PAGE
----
Lynchburg Wrongful Death Truck Crash Settlement Reached

An out of state tractor trailer driver and the widow of an Amherst County VA garage owner who died in a 2012 wreck have reached a settlement in a wrongful death lawsuit. The terms of the settlement have not been disclosed.

The suit stated that on Feb. 27, 2012, the big rig driver slammed into the deceased with his truck as the garage owner was working to remove a flipped truck off of VA 130.

The wrongful death lawsuit was filed in October 2013 and sought $10 million damages, as well as $350,000 in punitive damages.


The police investigation of the wreck found that the truck driver was fatigued at the time of the crash. He also violated federal safety rules after he worked for over 14 hours without a break.

The suit stated that the big rig was actually longer than allowed and should not have been on VA 130 at all, but the driver ignored the traffic sign. Further, the truck driver was found to have left the scene of the accident that had caused property damage and death.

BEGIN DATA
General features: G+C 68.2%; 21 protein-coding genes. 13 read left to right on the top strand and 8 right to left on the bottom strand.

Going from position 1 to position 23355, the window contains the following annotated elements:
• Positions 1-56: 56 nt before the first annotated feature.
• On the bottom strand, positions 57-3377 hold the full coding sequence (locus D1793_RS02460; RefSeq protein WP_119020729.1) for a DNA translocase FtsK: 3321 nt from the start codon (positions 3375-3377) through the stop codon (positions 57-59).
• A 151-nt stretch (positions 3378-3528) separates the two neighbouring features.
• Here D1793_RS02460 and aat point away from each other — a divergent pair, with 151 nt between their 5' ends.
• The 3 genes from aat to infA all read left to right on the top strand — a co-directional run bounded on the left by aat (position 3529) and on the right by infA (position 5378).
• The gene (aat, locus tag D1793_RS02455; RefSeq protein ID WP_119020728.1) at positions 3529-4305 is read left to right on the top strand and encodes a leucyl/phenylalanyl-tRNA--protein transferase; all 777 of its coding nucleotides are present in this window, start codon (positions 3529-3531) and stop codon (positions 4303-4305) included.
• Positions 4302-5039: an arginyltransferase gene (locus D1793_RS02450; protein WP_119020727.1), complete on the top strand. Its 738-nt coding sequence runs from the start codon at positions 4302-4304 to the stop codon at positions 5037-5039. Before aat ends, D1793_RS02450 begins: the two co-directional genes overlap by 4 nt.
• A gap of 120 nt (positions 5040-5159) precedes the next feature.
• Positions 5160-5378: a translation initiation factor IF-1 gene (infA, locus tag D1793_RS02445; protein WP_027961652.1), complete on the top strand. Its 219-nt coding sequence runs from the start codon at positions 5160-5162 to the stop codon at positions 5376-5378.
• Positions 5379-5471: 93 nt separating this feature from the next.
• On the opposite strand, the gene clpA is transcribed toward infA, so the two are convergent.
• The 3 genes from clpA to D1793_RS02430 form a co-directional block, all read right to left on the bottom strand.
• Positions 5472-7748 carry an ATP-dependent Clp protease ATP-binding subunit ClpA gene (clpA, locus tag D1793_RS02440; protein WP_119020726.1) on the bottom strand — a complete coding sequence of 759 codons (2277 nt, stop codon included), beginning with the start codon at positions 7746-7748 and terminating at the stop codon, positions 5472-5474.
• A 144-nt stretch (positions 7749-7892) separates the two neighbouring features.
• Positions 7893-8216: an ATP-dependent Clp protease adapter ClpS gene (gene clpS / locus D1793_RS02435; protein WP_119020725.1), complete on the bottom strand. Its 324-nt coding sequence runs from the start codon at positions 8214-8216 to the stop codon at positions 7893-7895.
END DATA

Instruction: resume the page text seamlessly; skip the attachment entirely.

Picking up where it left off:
Our hearts go out to the family of this Virginia man whose life was needlessly lost due to the foolish and reckless actions of a fatigued truck driver. Many truck drivers in Virginia and around the country often disregard public safety in an effort to make money, which can lead to needless deaths and injuries on public roads.

Federal truck safety rules state that truck drivers can only work so many hours in a week and must take a break after 11 hours of consecutive driving. Those rules exist to prevent terrible accidents such as these.

We have represented clients who died in crashes with tractor trailers, such as this case in 2010 where the big rig driver rear ended our client’s car on I-64 in Virginia. This led to a fiery crash that killed our client. We established in court that the big rig driver had violated several rules in the VA CDL manual, which led to a $3.5 million settlement for the family.

Truck drivers should know that there is nothing more sacred than human life, and they should never drive for longer than federal rules allow.